Although she lost on appeal and the laws of segregation eventually tightened, Wells focused her sense of outrage into the legal system. It is for this reason that I always teach my students about her. Young people tend to see history as an inevitable march of fate, and they need to know that neither segregation nor disenfranchisement came without resistance. They also need to know that white southerners did more than pass laws separating the races: they terrorized African Americans.
In 1889, Memphis papers carried the news that Eliza Woods, a black cook from Jackson, Tennessee, was lynched for poisoning her white employer. The mob that murdered Eliza Woods stripped her naked and riddled her body with bullets based on the fact that the employer was killed by arsenic and Woods had a box of rat poison in her home. Wells was filled with what could be described as true outrage: she was overcome with emotion to the point that she had to pray to God for wisdom and composure as she wrote about the event in her diary. Two years later, the husband of the white woman confessed to killing his wife. Fury returned to Wells, but this time she wrote about the disgrace of lynching in the newspaper, and she exhorted black men everywhere to “rise to their manhood.”
Finding her voice increased Wells’ fame, and she became staff writer and part owner of the Memphis Free Speech. In 1891, another black man was lynched for killing a white man who had intimate relations with the black man’s wife. In retaliation, black men set fire to several homes and barns in the white community. In response, white community members patrolled the streets and tensions in the city grew. A fight between two boys—one white, one black—over a marble game accelerated the situation. The owner of the People’s Grocery came out to defend the black boy, and a fight broke out among adults. The next day, arrests resulted in a shootout at the grocery store. There were more arrests, and then 75 white men surrounded the jail at 2:30 a.m. and dragged three men out of the jail and shot them in a horrific manner. By the next day, gangs of white men roamed the streets shooting at any group of black men, and the Memphis unrest made the front page of the New York Times.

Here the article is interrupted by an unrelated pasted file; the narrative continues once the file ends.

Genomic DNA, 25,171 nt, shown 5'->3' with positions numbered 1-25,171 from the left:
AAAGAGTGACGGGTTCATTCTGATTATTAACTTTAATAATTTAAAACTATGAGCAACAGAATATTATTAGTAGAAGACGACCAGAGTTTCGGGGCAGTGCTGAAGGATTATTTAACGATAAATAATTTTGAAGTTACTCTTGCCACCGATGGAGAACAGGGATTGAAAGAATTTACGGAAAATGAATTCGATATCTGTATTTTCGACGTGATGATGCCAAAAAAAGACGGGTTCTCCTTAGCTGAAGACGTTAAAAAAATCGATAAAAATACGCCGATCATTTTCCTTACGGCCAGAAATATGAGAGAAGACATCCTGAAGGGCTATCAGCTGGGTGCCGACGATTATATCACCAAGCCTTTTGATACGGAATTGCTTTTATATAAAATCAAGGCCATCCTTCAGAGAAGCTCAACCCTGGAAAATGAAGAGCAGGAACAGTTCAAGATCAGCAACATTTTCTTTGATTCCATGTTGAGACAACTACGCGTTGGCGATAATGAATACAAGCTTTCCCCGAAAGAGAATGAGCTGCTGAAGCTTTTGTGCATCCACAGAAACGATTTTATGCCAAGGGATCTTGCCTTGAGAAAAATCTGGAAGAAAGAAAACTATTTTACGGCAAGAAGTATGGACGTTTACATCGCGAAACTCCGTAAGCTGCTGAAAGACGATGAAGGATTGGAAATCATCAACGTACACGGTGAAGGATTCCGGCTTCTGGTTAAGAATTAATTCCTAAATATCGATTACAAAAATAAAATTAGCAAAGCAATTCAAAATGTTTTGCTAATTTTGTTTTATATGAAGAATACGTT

“Tell my people to go West,” were Tommy Moss’s dying words. “There is no justice for you here.” Wells was a close friend of Tommy and his wife, Betty. Although Wells had long protested the mobs that took the law into their one hands, she knew that she needed to do everything in her power to raise awareness about lynching. Eventually, Memphis whites burned the offices of the Memphis Free Speech and Wells was forced into exile because of threats on her life. She moved to Brooklyn. “Having destroyed my paper, had a price put on my life, and been made an exile from home for hinting at the truth,” Wells wrote, “I felt I owed it to myself and to my race to tell the whole truth now that I was where I could do it freely.”
For the next 10 years, Wells researched the reasons for lynching. She quickly found (using interviews and white newspaper accounts) that the “charges” claimed to justify lynching were untrue. Mobs typically claimed that a black man had raped a white woman, and the horror of this idea to northern audiences prevented the state and federal governments from intervening. Wells was able to compile enough research to prove that the accusations were rarely true. While exiled in New York, she raised money by speaking her truth to public audiences and using the money to publish the Red Record Crying “rape,” she argued, was used to hide hostility toward African American economic and political successes.